Evolutionary Biology

Paper details:

INSTRUCTIONS: You should write out each of these 5 prompts. Answer each with a
short paragraph. The total amount of writing (minus my prompts) should be around 310
words. The length of each response is up to you, but you need to respond to each and
end up with around 310 words of writing.
PROMPT 1: Dan, here is quick my book report-level summary of the paper:
PRO-TIP: Briefly describe the author’s hypothesis, experiments, methods and results.
Did they study cis-regulatory DNA sequences, transcriiption factors? Did they do in
situs, use CRISPR, RNAi? What process or phenotype were they interested in (limbs,
rib length, pair bonding)? What hypothesis about evolution did they test? What was
their conclusion?
Short example (yours may be longer): By testing cis-regulatory elements from a snake,
in a mouse, the authors hypothesize that mutations in the enhancer that drives Mef2
expression in the paraxial mesoderm is a main way vertebrate rib number is regulated.
PROMPT 2: Dan, the specific new hypothesis I am testing is:
PRO-TIP: Create a specific new hypothesis that builds upon or tests author’s
hypothesis.
Short example (yours may be longer): I predict that chickens, which have very few ribs
compared to mammals, have mutations in their Mef2 rib enhancer that makes them
express less Mef2 in their mesoderm than the mammalian enhancer.
PROMPT 3: Dan, the specific experiments I would perform are:
PRO-TIP: Mention the methods you would use, the model organism(s) you would
subject to the experiments.
Short example (yours may be longer): I would use CRISPR/Cas9 to remove and replace
the Mef2 rib enhancer in a mouse with the Mef2 rib enhancer from a chicken. I would
then do in situ hybridizations to look at Mef2 transcriiption in embryos and the stain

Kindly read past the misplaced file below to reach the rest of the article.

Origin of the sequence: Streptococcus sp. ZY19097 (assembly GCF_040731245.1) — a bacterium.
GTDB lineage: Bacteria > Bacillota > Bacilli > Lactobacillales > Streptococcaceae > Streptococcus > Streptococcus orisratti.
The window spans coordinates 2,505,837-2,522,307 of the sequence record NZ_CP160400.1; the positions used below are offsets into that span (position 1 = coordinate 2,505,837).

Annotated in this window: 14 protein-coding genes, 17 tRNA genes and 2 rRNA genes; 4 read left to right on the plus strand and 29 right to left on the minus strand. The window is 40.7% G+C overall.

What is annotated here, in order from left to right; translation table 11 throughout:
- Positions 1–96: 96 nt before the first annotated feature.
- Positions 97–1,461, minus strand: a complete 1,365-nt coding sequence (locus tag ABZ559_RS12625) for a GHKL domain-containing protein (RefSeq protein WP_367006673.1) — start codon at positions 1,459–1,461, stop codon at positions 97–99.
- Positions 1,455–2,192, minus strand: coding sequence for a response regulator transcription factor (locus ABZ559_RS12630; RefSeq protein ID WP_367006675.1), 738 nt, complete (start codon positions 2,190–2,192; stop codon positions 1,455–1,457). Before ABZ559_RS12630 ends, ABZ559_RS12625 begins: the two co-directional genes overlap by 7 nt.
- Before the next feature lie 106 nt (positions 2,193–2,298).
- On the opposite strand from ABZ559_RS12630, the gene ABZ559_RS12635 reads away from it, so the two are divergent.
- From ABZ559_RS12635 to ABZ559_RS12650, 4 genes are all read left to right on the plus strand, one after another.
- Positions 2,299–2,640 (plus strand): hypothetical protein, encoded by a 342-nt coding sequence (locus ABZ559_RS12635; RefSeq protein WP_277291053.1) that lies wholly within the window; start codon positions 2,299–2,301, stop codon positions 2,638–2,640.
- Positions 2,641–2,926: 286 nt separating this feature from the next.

embryos with a bone-specific stain to look at the ribs.
PROMPT 4: Dan, the specific results I might see are:
Short example (yours may be longer): I would expect to see decreased expression of
Mef2 in the mesoderm of the modified mouse, and, ultimately less ribs in the modified
mouse. The most dramatic result would be a chicken-like number of ribs. I might also
see loss of only one or two ribs. I may also see a perfectly normal mouse. Less likely,
but possible, is could even see extra ribs.
PROMPT 5: Dan, my interpretation of the possible results would be:
PRO-TIP: Check out the “key concepts” handout for help with the “big picture” issues.
Short example (yours may be longer): A chicken-like number of ribs would mean that
mutations in mef2 enhancer is likely the main cause of the reduced rib number in
chickens. This would strongly support the idea that this DNA sequence is a main
regulator of rib number during vertebrate evolution, as the authors propose. It would
support the overall idea that small mutations in a small number of key developmental
genes is a main way animals evolve. No change in rib number would suggest the
changes in Mef2 regulation have not been important in the rib reduction see in chickens,
and that there multiple types of mutations that could change this trait during evolution

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